In 1963, it was a different world. Beatlemania first swept across North America. Martin Luther King delivered his “I have a dream” speech in Washington, DC. The lava lamp was invented.
And in Kelowna, then premier W.A.C. Bennett opened the $1.7-million B.C. Vocational School in Kelowna. This marked the beginning of Okanagan College.
Fifty years later, Okanagan College has graduated more than 53,000 students. Today, it offers post-secondary education at four campuses: Penticton, Vernon, Salmon Arm, and the original campus in Kelowna.
It’s the largest college in B.C. outside the Lower Mainland, and one of the largest trades training institutions in the province.
From the students and staff to the jobs the college has created, it’s transformed a lot of lives—so it was an honour to be invited to take part in the recent 50th anniversary celebrations at the Kelowna campus.
And just as it’s become a crucial part of the community, it’s a critical part of our BC Jobs Plan and Skills and Training Plan. Our future prosperity hinges on developing a workforce equipped for an increasingly skill-based world economy.
And make no mistake, those highly-skilled jobs are coming. As we pursue the transformational opportunity of LNG, the impact on our economy will be incredible. It will create 100,000 jobs across B.C.
That’s our opportunity, and that’s our challenge. To make sure British Columbians are first in line for those jobs, we have to make sure they’re prepared.
Consider some of the numbers: 21,600 jobs directly involved in the building of LNG export facilities and associated pipelines; 41,900 jobs in industries that supply goods and services during construction; 2,400 permanent jobs to operate and maintain the plants and pipelines on an ongoing basis; 61,700 jobs are required to support LNG operations including workers required to drill, produce, process and transport the natural gas to export facilities.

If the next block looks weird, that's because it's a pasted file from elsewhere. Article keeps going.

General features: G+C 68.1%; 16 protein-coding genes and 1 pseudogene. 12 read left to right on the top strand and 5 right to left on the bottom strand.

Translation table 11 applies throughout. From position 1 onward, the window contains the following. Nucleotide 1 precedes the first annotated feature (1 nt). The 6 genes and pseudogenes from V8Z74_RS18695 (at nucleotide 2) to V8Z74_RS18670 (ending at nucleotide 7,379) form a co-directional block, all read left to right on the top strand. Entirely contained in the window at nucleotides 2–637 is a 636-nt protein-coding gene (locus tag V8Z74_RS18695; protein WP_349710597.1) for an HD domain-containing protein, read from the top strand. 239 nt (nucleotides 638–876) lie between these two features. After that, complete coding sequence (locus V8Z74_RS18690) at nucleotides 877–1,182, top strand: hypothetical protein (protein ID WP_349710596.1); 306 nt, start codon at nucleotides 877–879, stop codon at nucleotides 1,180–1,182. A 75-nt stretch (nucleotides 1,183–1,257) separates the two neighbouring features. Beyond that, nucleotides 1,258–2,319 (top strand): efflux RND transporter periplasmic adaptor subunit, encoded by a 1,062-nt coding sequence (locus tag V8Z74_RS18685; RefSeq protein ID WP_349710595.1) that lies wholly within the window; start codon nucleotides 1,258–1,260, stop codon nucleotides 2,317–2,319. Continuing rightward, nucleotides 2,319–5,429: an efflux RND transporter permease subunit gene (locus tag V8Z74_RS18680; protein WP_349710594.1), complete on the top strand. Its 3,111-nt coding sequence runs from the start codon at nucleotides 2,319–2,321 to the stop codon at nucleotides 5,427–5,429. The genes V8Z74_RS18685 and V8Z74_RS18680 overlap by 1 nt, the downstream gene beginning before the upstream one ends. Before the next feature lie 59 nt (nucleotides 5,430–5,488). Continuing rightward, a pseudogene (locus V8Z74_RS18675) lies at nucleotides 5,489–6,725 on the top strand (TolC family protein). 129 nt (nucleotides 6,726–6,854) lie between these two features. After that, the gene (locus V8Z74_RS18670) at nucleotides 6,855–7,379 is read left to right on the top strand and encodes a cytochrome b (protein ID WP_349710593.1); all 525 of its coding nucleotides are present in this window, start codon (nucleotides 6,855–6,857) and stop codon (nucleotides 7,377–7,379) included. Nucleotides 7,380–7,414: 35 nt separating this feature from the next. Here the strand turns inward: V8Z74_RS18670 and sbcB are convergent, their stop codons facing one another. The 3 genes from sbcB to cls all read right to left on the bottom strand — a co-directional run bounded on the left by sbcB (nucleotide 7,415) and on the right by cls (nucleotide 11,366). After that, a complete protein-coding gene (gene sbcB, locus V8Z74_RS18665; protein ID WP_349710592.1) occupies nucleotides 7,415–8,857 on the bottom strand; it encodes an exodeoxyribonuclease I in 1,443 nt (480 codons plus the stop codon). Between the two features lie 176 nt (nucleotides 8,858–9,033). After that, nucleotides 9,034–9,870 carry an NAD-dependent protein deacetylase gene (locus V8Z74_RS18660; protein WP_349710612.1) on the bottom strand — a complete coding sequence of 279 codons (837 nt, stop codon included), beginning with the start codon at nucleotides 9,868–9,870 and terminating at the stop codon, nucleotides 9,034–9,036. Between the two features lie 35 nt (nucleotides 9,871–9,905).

And it’s worth pointing out, that’s just LNG. Of the one million job openings projected in B.C. by 2020, 43 per cent will need trades and technical training.
With a view to preparing British Columbians for those opportunities, we launched the Skills and Training Plan in September 2012.
It promotes opportunities in trades, and invests in and improves training facilities and equipment in institutions like Okanagan College.
That’s why the provincial government has invested more than $69 million since 2005 to expand and upgrade the college’s facilities.
That includes $28 million to modernize the trades training facility, $23 million to expand the centre of learning here at the Kelowna campus, funding to help build the Jim Pattison Centre of Excellence at the Penticton campus, and expand the trades facility at the Salmon Arm campus.
For Okanagan College, the next 50 years promise to be just as bright. Future plans include the expansion and renovation of the trades training facilities at the Kelowna campus.
A $33-million investment will make sure that future welders, heavy-duty mechanics, electricians, plumbers and other skilled workers get the training they need. The expansion is expected to be complete in the spring of 2016.
For 50 years, Okanagan College has helped define a region, and transformed thousands of lives.
Here’s to another 50.